New CBO: Why Detroit Pistons extended tryout invite to hip-hop star J. Cole

Vince Ellis
Special for Pistons.com

The Detroit Pistons are serious.

No, really.

The franchise’s social media channels reached out to J. Cole, who stars in a recent Puma commercial  which indicates he’s working in the gym with the goal of getting an NBA tryout.

No word yet if J. Cole will accept the invitation, which was hatched when Pistons senior vice president of marketing Alicia Jeffreys noticed the item (via TMZ) that hip-hop OG Master P, who suited up for the Toronto Raptors during 1999 preseason, is taking J. Cole seriously.

What started as a simple marketing attempt paid off with social media buzz and a mention on ESPN’s daily NBA program, “The Jump.”

It’s an example of the perspective chief business officer Mike Zavodsky, who was hired in June to oversee sales, marketing and creative operations, brings to the Pistons.

He was lured from entertainment agency Roc Nation, where he served as an executive in charge of sports and event sales. The new position reports to Pistons vice chairman Arn Tellem. Prior to his stint with Roc Nation, Zavodsky cut his teeth with the Nets organization, where he spent 14 years.

Zavodsky recently spoke with Pistons.com and in just under 20 minutes, he discussed J. Cole, the attractiveness of the Pistons brand and his plans for the new position.

(Answers have been edited for clarity and length)

Pistons.com: What was the goal of the J. Cole interaction?  

Zavodsky: Obviously he's got a background in basketball (he tried out for St. John’s (N.Y.) University after a solid prep career). By utilizing social media, we saw that as an opportunity to put us in a little bit of a different conversation than I think the team has traditionally.

Pistons.com: What’s the benefit of being part of the conversation now?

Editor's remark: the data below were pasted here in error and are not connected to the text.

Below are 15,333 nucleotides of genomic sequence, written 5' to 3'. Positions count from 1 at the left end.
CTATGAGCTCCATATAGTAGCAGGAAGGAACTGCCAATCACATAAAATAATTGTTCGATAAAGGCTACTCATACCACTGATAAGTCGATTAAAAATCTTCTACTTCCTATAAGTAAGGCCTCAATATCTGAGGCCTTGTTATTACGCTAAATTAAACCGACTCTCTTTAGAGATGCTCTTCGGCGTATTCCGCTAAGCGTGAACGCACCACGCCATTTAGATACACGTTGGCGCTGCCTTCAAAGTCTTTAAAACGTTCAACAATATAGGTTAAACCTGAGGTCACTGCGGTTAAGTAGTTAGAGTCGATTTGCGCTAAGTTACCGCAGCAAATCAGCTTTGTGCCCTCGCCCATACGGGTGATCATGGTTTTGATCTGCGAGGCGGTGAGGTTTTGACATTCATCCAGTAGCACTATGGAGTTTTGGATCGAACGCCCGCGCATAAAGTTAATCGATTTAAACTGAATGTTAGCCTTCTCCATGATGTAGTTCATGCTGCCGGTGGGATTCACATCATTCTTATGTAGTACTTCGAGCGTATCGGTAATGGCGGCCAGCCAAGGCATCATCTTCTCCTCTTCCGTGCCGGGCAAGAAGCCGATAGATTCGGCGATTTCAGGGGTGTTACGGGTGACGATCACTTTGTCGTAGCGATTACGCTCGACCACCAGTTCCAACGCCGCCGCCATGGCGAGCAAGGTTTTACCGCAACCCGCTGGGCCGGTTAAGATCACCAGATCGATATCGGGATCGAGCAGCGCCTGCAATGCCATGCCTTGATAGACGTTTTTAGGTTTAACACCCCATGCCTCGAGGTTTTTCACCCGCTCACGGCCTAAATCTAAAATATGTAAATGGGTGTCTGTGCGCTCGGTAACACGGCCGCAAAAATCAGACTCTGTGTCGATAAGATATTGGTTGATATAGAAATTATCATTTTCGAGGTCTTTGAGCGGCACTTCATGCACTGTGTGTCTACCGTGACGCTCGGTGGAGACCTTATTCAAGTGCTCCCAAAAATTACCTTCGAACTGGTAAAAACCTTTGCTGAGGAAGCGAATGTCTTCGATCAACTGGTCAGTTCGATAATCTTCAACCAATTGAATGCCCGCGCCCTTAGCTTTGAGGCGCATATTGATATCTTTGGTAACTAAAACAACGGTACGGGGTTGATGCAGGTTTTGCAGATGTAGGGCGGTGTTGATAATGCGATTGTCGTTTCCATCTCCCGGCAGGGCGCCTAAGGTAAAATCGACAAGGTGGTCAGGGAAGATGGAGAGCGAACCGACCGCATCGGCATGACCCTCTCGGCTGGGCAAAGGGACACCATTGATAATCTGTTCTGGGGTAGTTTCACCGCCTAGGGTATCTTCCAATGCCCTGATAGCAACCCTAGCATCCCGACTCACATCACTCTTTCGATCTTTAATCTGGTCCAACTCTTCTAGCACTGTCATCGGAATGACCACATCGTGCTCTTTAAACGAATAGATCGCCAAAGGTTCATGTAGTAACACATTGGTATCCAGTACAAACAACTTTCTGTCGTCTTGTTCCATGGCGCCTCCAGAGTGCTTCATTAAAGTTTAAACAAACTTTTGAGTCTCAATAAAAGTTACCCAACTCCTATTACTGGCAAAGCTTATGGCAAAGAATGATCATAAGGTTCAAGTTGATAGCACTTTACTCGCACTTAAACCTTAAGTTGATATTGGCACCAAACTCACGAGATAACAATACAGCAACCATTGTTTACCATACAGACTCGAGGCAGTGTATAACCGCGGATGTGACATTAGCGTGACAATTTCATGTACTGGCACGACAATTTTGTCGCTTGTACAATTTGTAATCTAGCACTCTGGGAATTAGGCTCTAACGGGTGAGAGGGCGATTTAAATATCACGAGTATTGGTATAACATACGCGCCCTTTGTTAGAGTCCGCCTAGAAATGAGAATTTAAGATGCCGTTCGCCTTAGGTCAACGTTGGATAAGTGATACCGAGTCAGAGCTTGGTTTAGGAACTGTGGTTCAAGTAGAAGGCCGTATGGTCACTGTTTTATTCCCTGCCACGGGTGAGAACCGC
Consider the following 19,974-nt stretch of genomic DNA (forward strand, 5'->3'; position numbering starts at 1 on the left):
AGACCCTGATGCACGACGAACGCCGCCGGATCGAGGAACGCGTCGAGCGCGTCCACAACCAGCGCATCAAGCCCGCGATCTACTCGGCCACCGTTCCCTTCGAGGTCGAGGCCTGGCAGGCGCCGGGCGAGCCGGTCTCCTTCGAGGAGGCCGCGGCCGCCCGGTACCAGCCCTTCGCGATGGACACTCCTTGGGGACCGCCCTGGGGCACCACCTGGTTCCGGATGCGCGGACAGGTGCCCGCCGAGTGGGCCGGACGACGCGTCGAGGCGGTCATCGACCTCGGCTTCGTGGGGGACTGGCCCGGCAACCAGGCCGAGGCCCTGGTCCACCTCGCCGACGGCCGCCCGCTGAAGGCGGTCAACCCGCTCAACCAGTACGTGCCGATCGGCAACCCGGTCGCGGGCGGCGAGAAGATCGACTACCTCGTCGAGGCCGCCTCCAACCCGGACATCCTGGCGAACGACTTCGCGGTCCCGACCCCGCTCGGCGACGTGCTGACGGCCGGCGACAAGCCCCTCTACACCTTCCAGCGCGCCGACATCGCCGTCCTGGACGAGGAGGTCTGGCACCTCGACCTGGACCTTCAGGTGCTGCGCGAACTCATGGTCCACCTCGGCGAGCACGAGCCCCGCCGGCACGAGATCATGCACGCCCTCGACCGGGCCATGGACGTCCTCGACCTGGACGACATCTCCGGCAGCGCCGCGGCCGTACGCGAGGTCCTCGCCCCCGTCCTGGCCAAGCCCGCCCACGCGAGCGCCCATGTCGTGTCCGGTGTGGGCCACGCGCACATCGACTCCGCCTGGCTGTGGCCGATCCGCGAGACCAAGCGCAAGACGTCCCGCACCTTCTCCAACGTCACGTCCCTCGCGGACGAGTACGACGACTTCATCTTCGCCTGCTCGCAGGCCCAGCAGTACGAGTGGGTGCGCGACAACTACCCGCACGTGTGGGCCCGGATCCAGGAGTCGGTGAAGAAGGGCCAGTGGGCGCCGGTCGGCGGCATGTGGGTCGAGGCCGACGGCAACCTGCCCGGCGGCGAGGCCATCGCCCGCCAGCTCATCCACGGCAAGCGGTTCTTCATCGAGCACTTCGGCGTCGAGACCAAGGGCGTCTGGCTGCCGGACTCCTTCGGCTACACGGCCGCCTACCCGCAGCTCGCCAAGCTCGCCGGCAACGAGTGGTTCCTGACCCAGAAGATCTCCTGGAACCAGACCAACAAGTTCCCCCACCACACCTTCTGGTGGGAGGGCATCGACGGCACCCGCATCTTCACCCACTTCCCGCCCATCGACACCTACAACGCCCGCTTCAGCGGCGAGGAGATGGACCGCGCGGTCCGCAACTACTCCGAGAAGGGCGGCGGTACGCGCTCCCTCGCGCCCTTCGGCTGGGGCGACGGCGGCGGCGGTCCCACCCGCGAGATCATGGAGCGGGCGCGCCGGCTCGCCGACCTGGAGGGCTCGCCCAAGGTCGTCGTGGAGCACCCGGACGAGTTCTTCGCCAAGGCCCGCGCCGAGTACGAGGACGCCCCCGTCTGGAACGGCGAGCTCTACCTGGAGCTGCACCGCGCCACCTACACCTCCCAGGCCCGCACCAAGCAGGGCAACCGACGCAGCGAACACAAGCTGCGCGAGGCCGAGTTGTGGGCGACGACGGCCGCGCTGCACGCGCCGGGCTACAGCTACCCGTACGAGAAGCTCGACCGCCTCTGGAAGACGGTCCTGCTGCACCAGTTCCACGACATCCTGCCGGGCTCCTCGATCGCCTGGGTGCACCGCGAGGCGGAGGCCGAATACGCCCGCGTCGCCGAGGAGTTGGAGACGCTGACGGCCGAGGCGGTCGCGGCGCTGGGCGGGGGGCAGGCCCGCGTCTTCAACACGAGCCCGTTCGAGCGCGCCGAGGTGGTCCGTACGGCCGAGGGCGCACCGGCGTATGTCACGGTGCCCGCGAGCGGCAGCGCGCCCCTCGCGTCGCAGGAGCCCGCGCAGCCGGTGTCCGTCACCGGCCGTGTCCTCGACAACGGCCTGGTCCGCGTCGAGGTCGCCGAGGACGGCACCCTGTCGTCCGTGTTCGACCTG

Zavodsky: The NBA is a lifestyle brand. It's not just about basketball for the league. People follow it for the fashion, people follow it for the music associations. There's a variety of different reasons that people follow it in addition to just the game. It's a year-round platform that the league has created. Although it's our offseason, that doesn't mean the conversation for us needs to stop. We can be a part of a variety of different things and utilize the year-round platform that the league offers to insert ourselves and be relevant.

Pistons.com: You left Roc Nation recently. J. Cole is a client of the agency, right?

Zavodsky: Yeah, he's part of the family, but there was no connection between the two, to be completely honest. It was just something that presented itself. In fact, I never had the opportunity to connect during my time there.

Pistons.com: What attracted you to the Pistons organization?

Zavodsky: There's obviously a great tradition here. When I was growing up, I followed the Pistons. The opportunity to come to a major market with the opportunity for a growth trajectory was something that was very exciting to me. To be quite honest, in my career, I didn't know if I'd have a second opportunity to do something like that. Look at what went on with the Nets franchise over the last 15 years. The franchise moving from New Jersey to Brooklyn fueled growth, became a real galvanizing force and epicenter of the borough. The Pistons have been that for a long time, but now are doing it downtown. That drew me to it.

Pistons.com: The move to Brooklyn created buzz. Brooklyn has a brand. There hasn’t been a lot of success on the floor, but there's a scene, a vibe. From Barclays Center fans chanting “Brooklyn” to Jay-Z and Beyonce’ seated courtside to cool merchandise, there is buzz. How did that come about?